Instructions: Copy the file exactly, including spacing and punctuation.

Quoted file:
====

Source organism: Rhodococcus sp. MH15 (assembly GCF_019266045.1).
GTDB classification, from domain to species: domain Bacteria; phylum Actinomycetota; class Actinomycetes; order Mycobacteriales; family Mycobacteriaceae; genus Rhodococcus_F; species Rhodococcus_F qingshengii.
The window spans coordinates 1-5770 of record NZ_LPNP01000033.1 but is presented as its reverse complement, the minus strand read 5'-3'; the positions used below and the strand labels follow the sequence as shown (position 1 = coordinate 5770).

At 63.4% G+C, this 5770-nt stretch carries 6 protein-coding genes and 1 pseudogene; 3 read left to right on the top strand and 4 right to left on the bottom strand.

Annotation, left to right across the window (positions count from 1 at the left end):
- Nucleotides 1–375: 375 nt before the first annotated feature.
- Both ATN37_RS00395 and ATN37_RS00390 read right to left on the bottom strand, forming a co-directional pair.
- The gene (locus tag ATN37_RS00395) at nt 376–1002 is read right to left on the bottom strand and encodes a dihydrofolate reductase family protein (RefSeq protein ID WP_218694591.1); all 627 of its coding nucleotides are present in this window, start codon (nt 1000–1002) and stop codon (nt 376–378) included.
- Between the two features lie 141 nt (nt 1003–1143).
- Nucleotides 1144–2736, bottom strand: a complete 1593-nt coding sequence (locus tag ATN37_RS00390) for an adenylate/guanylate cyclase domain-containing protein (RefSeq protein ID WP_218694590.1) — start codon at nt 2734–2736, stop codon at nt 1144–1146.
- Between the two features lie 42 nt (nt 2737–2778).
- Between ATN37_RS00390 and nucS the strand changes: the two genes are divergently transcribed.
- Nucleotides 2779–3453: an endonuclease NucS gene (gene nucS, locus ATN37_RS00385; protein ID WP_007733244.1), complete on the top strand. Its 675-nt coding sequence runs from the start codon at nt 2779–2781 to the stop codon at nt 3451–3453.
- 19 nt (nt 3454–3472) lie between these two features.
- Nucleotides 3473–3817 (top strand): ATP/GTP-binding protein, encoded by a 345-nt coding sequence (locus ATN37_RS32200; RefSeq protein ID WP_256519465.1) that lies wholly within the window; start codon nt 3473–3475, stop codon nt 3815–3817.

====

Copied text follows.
Source organism: Rhodococcus sp. MH15 (assembly GCF_019266045.1).
GTDB classification, from domain to species: domain Bacteria; phylum Actinomycetota; class Actinomycetes; order Mycobacteriales; family Mycobacteriaceae; genus Rhodococcus_F; species Rhodococcus_F qingshengii.
The window spans coordinates 1-5770 of record NZ_LPNP01000033.1 but is presented as its reverse complement, the minus strand read 5'-3'; the positions used below and the strand labels follow the sequence as shown (position 1 = coordinate 5770).

At 63.4% G+C, this 5770-nt stretch carries 6 protein-coding genes and 1 pseudogene; 3 read left to right on the top strand and 4 right to left on the bottom strand.

Annotation, left to right across the window (positions count from 1 at the left end):
- Nucleotides 1–375: 375 nt before the first annotated feature.
- Both ATN37_RS00395 and ATN37_RS00390 read right to left on the bottom strand, forming a co-directional pair.
- The gene (locus tag ATN37_RS00395) at nt 376–1002 is read right to left on the bottom strand and encodes a dihydrofolate reductase family protein (RefSeq protein ID WP_218694591.1); all 627 of its coding nucleotides are present in this window, start codon (nt 1000–1002) and stop codon (nt 376–378) included.
- Between the two features lie 141 nt (nt 1003–1143).
- Nucleotides 1144–2736, bottom strand: a complete 1593-nt coding sequence (locus tag ATN37_RS00390) for an adenylate/guanylate cyclase domain-containing protein (RefSeq protein ID WP_218694590.1) — start codon at nt 2734–2736, stop codon at nt 1144–1146.
- Between the two features lie 42 nt (nt 2737–2778).
- Between ATN37_RS00390 and nucS the strand changes: the two genes are divergently transcribed.
- Nucleotides 2779–3453: an endonuclease NucS gene (gene nucS, locus ATN37_RS00385; protein ID WP_007733244.1), complete on the top strand. Its 675-nt coding sequence runs from the start codon at nt 2779–2781 to the stop codon at nt 3451–3453.
- 19 nt (nt 3454–3472) lie between these two features.
- Nucleotides 3473–3817 (top strand): ATP/GTP-binding protein, encoded by a 345-nt coding sequence (locus ATN37_RS32200; RefSeq protein ID WP_256519465.1) that lies wholly within the window; start codon nt 3473–3475, stop codon nt 3815–3817.